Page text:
The opening track ("One Too Many") is an absolute monster. Waves of dark feedback drone and glisten under Genevieve’s coldly beautiful vocals, while distant horns (that are not lame) and an insistent slow-motion thump give the track a very majestic feel. The lengthy drone piece that closes the album ("The Bosom of the Earth") is also a stunner: a haunting wall of feedback and overdriven, sustained guitars builds epicly amidst flourishes of cymbals and distant thundering toms for sixteen amazing minutes.  However, the tracks in between (while quite good) mine very similar territory to one another. Once in a while, a welcome departure occurs (such as the eerie bagpipe interlude in the title track), but I am left wondering how staggering this album could have been with a little more work. As it stands, The Die Is Cast frustratingly avoids being a masterpiece.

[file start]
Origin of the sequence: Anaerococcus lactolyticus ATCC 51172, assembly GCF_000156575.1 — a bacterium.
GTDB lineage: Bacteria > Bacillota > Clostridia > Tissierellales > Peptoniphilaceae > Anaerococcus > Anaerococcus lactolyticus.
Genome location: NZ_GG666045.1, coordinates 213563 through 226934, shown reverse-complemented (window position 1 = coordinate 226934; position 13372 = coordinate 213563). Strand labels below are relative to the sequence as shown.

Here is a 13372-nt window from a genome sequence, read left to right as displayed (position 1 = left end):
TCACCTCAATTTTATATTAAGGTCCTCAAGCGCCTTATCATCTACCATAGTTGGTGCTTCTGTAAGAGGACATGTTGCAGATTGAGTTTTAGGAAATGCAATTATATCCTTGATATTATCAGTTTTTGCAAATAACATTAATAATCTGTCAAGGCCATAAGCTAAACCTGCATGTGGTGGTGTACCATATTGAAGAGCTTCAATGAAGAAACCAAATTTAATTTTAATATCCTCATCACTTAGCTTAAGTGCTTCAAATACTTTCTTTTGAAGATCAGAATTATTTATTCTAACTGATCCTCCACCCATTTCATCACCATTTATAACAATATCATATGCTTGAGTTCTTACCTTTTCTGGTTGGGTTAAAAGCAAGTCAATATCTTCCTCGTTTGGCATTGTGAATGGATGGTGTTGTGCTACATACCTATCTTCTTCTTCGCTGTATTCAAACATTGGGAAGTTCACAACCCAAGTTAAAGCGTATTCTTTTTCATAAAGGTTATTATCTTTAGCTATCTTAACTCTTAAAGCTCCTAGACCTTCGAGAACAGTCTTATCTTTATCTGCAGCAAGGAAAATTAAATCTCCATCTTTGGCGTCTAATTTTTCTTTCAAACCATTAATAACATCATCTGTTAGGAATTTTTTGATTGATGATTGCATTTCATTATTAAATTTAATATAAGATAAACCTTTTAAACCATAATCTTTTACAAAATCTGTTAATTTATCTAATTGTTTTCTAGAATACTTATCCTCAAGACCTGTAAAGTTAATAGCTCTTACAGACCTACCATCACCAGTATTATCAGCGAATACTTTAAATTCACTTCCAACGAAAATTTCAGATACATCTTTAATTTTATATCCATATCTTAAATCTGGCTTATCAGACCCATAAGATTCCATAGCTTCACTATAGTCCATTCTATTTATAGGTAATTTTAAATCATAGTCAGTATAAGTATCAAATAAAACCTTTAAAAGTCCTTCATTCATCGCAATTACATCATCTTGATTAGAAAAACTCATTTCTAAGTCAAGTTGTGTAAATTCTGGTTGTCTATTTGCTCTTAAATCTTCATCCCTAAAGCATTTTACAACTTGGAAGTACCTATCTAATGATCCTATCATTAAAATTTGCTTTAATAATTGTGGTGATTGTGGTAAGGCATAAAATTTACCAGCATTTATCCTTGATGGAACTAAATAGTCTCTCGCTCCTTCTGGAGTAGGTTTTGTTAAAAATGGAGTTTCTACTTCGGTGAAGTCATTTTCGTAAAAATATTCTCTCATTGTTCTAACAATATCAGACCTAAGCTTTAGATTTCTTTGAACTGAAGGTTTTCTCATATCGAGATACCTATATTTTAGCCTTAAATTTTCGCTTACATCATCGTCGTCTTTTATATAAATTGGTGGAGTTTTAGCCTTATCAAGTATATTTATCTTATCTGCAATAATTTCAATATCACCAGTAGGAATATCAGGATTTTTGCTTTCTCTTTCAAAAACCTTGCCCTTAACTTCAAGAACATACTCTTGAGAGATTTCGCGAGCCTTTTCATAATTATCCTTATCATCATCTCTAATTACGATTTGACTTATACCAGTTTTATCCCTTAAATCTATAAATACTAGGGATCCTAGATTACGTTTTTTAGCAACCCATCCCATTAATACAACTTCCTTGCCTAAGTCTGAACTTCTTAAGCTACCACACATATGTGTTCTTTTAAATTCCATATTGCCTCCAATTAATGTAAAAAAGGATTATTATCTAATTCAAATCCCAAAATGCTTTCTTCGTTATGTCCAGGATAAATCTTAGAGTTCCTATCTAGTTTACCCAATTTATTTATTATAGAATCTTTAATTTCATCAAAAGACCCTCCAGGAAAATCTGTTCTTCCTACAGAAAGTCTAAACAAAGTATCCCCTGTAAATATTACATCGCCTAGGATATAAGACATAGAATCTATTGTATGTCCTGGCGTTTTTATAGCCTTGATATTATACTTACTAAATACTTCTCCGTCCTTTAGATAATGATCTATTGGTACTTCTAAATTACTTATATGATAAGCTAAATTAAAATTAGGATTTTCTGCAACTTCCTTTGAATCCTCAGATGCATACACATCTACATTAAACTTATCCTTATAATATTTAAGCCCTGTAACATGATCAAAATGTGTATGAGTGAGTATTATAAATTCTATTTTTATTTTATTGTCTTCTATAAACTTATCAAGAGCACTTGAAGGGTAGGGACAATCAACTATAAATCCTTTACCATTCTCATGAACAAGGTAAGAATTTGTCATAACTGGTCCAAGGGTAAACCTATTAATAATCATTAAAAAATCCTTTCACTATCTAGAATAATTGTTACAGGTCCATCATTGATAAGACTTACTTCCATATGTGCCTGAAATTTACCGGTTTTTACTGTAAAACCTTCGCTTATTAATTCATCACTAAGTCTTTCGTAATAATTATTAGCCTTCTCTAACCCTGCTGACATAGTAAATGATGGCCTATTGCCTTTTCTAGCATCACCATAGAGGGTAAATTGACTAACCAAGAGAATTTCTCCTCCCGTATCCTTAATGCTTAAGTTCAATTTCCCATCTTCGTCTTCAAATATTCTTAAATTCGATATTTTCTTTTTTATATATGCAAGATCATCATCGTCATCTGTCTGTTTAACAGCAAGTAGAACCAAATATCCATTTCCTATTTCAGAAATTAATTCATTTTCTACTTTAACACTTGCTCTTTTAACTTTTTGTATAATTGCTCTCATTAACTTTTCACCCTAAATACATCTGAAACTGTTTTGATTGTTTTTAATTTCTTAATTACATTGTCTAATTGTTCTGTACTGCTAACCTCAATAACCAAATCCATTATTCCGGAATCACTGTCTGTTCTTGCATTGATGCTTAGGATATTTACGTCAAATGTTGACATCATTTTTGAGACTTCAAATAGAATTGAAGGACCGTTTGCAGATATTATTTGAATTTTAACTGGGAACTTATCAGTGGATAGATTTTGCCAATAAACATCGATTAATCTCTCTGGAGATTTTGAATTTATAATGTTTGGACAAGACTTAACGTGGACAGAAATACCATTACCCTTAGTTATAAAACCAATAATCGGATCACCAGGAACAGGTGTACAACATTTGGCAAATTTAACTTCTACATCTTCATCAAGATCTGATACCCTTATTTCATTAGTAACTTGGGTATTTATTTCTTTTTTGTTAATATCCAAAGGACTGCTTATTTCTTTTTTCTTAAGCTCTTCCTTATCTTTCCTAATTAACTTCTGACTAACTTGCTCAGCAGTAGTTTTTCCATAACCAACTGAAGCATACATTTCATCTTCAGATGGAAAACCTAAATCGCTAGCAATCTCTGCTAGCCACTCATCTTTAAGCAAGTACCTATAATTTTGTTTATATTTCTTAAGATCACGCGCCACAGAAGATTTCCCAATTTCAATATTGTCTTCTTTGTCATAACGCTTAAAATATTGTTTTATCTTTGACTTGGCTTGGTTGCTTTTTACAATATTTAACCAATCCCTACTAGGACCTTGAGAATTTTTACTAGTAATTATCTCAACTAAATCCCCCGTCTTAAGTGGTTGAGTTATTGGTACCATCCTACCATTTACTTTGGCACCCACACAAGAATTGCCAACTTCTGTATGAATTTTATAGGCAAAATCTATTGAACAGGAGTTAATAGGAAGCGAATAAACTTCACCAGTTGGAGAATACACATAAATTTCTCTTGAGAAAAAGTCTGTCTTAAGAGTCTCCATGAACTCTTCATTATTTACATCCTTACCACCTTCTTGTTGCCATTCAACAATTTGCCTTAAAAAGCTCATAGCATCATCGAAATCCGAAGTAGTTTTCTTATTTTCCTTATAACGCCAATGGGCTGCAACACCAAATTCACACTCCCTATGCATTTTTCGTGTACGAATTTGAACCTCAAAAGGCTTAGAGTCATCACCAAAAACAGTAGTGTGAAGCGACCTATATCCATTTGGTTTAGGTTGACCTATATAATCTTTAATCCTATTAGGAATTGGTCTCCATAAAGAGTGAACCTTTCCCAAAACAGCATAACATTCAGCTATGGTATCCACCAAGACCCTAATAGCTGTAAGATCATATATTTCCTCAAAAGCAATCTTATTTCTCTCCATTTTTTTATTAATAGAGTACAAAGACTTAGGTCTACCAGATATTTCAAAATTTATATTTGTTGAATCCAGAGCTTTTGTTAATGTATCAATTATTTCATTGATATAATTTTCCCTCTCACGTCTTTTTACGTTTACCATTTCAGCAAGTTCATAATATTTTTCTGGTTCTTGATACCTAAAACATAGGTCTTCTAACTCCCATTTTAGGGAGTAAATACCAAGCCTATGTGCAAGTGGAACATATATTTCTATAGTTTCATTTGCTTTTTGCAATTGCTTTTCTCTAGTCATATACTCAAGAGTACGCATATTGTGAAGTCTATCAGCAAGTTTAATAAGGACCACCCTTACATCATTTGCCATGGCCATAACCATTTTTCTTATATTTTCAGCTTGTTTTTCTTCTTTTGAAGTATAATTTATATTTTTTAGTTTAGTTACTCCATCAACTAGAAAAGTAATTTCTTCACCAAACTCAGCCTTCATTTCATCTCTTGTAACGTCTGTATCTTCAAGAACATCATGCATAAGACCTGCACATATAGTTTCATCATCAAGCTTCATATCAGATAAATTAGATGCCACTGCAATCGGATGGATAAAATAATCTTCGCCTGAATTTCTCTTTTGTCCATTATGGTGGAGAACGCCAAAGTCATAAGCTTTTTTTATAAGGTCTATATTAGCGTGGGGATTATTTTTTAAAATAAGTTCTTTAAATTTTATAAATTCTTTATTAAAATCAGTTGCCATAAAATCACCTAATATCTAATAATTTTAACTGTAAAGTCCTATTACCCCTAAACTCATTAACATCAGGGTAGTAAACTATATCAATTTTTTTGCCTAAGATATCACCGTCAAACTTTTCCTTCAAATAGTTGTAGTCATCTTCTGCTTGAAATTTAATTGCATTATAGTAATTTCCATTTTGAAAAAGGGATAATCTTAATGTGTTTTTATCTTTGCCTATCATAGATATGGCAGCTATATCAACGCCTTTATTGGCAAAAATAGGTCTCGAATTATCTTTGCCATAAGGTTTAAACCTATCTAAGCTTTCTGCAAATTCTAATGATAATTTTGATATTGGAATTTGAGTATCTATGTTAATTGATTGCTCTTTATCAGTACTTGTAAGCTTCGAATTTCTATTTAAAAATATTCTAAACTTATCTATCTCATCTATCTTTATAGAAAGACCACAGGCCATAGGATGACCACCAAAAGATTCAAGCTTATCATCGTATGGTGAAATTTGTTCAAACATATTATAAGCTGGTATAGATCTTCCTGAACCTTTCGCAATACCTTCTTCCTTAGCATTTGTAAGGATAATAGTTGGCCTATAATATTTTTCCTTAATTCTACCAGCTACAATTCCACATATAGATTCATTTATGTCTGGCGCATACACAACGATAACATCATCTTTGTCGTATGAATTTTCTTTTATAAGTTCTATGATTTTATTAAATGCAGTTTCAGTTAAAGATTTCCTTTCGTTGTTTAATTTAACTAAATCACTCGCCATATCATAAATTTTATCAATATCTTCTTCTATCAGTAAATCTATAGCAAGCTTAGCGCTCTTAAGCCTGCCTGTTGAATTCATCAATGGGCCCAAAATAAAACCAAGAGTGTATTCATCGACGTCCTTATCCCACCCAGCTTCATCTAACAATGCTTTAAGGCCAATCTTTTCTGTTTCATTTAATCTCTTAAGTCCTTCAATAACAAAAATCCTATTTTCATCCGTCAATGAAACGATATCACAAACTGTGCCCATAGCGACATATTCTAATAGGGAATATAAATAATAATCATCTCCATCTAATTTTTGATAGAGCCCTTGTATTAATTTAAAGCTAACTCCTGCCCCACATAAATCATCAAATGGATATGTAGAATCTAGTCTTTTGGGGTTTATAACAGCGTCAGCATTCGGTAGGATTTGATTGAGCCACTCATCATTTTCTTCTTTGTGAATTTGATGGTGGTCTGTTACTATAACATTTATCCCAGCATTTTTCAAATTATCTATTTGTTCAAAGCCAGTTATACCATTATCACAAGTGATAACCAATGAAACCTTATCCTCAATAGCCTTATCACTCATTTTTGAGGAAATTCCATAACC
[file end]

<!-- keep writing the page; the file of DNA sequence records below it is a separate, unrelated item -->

Sadly, I will probably never get my wish to hear more work like this, as Menace Ruine have vowed to return to their signature scorching mechanized black metal for the next album. They also have an upcoming collaboration in the works with Merzbow, so I expect they will get some deserved wide-spread recognition in 2009. I will certainly be following them closely- if they continue to evolve at this rate, a uniformly brilliant album can’t be far off.

samples:

 

The Eye: Video of the Day

Larsen

YouTube Video


read more >>>

Review of the Day

MATMOS, "THE CIVIL WAR"
Matador